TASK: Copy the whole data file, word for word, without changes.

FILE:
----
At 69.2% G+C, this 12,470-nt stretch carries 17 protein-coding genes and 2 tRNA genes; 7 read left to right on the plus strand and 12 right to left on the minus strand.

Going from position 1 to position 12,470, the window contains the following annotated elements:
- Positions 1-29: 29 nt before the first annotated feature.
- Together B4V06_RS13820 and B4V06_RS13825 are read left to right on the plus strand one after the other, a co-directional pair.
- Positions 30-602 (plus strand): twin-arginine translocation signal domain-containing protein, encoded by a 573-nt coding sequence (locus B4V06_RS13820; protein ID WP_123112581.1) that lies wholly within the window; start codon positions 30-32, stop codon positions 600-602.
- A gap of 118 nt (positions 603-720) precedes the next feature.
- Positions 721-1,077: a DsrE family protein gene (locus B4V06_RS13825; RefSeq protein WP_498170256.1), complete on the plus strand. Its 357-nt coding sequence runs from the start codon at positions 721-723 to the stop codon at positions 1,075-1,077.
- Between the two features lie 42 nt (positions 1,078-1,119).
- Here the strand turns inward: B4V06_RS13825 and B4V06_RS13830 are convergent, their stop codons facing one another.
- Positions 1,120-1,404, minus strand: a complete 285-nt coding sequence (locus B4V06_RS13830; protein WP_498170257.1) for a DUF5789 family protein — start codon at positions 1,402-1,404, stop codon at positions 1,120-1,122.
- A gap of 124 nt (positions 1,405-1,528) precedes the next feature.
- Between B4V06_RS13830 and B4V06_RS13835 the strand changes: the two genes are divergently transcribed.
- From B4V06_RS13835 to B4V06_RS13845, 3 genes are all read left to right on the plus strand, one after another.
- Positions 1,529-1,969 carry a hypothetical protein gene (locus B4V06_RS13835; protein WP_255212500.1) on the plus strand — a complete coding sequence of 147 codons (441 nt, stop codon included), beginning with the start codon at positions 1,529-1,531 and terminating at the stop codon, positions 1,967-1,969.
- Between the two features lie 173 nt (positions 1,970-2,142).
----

At 69.2% G+C, this 12,470-nt stretch carries 17 protein-coding genes and 2 tRNA genes; 7 read left to right on the plus strand and 12 right to left on the minus strand.

Going from position 1 to position 12,470, the window contains the following annotated elements:
- Positions 1-29: 29 nt before the first annotated feature.
- Together B4V06_RS13820 and B4V06_RS13825 are read left to right on the plus strand one after the other, a co-directional pair.
- Positions 30-602 (plus strand): twin-arginine translocation signal domain-containing protein, encoded by a 573-nt coding sequence (locus B4V06_RS13820; protein ID WP_123112581.1) that lies wholly within the window; start codon positions 30-32, stop codon positions 600-602.
- A gap of 118 nt (positions 603-720) precedes the next feature.
- Positions 721-1,077: a DsrE family protein gene (locus B4V06_RS13825; RefSeq protein WP_498170256.1), complete on the plus strand. Its 357-nt coding sequence runs from the start codon at positions 721-723 to the stop codon at positions 1,075-1,077.
- Between the two features lie 42 nt (positions 1,078-1,119).
- Here the strand turns inward: B4V06_RS13825 and B4V06_RS13830 are convergent, their stop codons facing one another.
- Positions 1,120-1,404, minus strand: a complete 285-nt coding sequence (locus B4V06_RS13830; protein WP_498170257.1) for a DUF5789 family protein — start codon at positions 1,402-1,404, stop codon at positions 1,120-1,122.
- A gap of 124 nt (positions 1,405-1,528) precedes the next feature.
- Between B4V06_RS13830 and B4V06_RS13835 the strand changes: the two genes are divergently transcribed.
- From B4V06_RS13835 to B4V06_RS13845, 3 genes are all read left to right on the plus strand, one after another.
- Positions 1,529-1,969 carry a hypothetical protein gene (locus B4V06_RS13835; protein WP_255212500.1) on the plus strand — a complete coding sequence of 147 codons (441 nt, stop codon included), beginning with the start codon at positions 1,529-1,531 and terminating at the stop codon, positions 1,967-1,969.
- Between the two features lie 173 nt (positions 1,970-2,142).